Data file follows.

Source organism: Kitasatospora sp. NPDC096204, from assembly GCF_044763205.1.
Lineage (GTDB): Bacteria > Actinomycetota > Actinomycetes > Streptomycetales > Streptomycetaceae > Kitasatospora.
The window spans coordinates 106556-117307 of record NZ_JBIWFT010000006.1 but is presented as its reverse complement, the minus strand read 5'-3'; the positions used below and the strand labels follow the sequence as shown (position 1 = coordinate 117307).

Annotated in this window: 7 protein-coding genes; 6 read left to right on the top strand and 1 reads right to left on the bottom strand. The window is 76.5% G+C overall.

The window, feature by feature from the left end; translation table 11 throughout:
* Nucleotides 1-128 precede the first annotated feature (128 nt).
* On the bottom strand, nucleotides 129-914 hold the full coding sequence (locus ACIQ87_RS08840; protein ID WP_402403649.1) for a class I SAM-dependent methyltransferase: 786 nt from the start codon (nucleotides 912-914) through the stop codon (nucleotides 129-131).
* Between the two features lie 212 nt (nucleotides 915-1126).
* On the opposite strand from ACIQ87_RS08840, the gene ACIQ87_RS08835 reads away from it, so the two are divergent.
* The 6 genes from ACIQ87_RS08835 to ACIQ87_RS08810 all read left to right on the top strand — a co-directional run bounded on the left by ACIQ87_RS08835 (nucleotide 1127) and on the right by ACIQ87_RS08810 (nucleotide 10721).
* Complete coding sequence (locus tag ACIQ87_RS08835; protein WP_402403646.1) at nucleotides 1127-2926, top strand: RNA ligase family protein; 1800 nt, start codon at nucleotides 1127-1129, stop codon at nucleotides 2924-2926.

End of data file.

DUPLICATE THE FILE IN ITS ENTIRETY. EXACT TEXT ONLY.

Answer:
Source organism: Kitasatospora sp. NPDC096204, from assembly GCF_044763205.1.
Lineage (GTDB): Bacteria > Actinomycetota > Actinomycetes > Streptomycetales > Streptomycetaceae > Kitasatospora.
The window spans coordinates 106556-117307 of record NZ_JBIWFT010000006.1 but is presented as its reverse complement, the minus strand read 5'-3'; the positions used below and the strand labels follow the sequence as shown (position 1 = coordinate 117307).

Annotated in this window: 7 protein-coding genes; 6 read left to right on the top strand and 1 reads right to left on the bottom strand. The window is 76.5% G+C overall.

The window, feature by feature from the left end; translation table 11 throughout:
* Nucleotides 1-128 precede the first annotated feature (128 nt).
* On the bottom strand, nucleotides 129-914 hold the full coding sequence (locus ACIQ87_RS08840; protein ID WP_402403649.1) for a class I SAM-dependent methyltransferase: 786 nt from the start codon (nucleotides 912-914) through the stop codon (nucleotides 129-131).
* Between the two features lie 212 nt (nucleotides 915-1126).
* On the opposite strand from ACIQ87_RS08840, the gene ACIQ87_RS08835 reads away from it, so the two are divergent.
* The 6 genes from ACIQ87_RS08835 to ACIQ87_RS08810 all read left to right on the top strand — a co-directional run bounded on the left by ACIQ87_RS08835 (nucleotide 1127) and on the right by ACIQ87_RS08810 (nucleotide 10721).
* Complete coding sequence (locus tag ACIQ87_RS08835; protein WP_402403646.1) at nucleotides 1127-2926, top strand: RNA ligase family protein; 1800 nt, start codon at nucleotides 1127-1129, stop codon at nucleotides 2924-2926.